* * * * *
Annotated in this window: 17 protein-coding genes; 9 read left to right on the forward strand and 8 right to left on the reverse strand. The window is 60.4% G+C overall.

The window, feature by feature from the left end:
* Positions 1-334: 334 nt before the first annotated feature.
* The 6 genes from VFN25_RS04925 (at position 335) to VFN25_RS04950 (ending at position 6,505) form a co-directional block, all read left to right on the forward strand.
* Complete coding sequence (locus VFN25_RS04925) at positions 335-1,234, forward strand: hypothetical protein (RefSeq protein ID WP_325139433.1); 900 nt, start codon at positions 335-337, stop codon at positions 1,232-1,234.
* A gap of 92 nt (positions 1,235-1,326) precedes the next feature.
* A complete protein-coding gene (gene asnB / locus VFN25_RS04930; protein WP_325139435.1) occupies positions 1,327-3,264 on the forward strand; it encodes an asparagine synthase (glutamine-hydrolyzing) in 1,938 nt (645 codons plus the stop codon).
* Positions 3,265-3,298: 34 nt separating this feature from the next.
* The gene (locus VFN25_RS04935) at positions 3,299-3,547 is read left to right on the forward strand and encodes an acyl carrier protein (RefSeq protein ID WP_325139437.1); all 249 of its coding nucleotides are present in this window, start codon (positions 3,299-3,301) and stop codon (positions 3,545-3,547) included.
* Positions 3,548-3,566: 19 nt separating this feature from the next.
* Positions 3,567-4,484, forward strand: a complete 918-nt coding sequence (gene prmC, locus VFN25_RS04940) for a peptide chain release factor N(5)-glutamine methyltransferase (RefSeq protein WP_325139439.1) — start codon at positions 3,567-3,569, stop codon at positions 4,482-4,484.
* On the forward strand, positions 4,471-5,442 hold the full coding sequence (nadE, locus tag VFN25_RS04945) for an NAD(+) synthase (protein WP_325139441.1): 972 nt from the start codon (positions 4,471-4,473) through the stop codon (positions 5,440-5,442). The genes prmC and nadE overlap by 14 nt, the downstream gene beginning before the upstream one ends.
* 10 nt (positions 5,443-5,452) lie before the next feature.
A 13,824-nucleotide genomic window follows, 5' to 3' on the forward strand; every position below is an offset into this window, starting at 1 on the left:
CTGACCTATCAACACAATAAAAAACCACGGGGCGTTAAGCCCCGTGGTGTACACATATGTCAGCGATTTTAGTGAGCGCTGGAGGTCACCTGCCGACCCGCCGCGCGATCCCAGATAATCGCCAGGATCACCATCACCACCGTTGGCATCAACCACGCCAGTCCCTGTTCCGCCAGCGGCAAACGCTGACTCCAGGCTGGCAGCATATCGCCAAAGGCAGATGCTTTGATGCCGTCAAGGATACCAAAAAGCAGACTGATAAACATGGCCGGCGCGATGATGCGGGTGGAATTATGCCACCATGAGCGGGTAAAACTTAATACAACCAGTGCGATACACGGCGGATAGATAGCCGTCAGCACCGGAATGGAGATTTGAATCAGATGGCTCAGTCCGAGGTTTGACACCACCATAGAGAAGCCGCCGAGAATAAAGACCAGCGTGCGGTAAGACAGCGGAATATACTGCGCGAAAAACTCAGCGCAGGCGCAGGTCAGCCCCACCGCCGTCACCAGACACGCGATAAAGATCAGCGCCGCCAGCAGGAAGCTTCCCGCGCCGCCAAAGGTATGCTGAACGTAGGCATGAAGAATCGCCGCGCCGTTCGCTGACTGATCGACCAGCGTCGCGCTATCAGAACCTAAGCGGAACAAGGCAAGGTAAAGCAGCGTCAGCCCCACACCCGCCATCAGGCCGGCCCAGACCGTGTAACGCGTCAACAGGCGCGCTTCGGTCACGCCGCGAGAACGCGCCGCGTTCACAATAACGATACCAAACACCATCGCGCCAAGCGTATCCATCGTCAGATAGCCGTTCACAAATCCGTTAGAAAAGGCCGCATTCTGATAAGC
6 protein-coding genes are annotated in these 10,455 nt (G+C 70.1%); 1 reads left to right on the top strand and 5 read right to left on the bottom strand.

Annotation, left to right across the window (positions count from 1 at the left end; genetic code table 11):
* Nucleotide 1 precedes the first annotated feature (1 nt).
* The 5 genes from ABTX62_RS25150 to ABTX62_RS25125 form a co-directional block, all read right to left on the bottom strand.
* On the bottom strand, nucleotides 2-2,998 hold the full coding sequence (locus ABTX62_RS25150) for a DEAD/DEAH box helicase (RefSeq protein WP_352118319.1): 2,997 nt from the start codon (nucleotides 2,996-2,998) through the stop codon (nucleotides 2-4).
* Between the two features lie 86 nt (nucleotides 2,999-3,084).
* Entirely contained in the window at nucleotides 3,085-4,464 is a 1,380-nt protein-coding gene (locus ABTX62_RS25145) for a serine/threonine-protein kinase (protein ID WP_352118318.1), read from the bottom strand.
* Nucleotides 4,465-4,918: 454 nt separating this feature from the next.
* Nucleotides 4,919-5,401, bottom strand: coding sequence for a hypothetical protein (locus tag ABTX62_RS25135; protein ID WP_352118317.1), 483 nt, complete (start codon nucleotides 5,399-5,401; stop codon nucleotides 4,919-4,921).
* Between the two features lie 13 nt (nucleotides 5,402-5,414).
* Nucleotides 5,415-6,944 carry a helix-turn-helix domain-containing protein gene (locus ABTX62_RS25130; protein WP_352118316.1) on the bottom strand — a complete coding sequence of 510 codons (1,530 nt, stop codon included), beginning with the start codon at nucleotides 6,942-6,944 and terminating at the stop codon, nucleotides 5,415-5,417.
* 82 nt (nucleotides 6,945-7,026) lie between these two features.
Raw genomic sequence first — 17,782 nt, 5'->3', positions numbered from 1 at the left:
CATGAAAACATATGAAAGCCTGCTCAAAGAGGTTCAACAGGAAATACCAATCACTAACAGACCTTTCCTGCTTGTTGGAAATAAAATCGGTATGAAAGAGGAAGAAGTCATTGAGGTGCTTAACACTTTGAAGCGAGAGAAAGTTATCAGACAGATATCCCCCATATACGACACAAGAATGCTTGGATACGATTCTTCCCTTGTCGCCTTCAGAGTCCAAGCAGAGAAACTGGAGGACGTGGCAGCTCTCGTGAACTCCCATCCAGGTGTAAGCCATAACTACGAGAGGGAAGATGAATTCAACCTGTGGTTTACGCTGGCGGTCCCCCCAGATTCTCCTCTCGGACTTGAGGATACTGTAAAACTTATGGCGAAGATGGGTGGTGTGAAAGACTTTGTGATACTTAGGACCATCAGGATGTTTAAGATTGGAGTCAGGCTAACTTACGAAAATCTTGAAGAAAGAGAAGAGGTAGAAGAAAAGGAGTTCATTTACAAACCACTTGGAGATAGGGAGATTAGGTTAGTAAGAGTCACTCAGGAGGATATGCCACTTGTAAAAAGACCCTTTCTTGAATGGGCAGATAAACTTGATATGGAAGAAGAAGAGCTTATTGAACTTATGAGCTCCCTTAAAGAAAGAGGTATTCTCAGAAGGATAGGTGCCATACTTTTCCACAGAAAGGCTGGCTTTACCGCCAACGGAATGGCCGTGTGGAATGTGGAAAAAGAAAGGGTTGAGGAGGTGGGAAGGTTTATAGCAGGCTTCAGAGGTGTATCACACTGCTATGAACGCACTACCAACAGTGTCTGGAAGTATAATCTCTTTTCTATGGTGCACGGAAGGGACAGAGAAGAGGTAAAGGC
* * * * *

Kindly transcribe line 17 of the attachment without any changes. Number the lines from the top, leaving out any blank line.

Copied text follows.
Annotation, left to right across the window (positions count from 1 at the left end; genetic code table 11):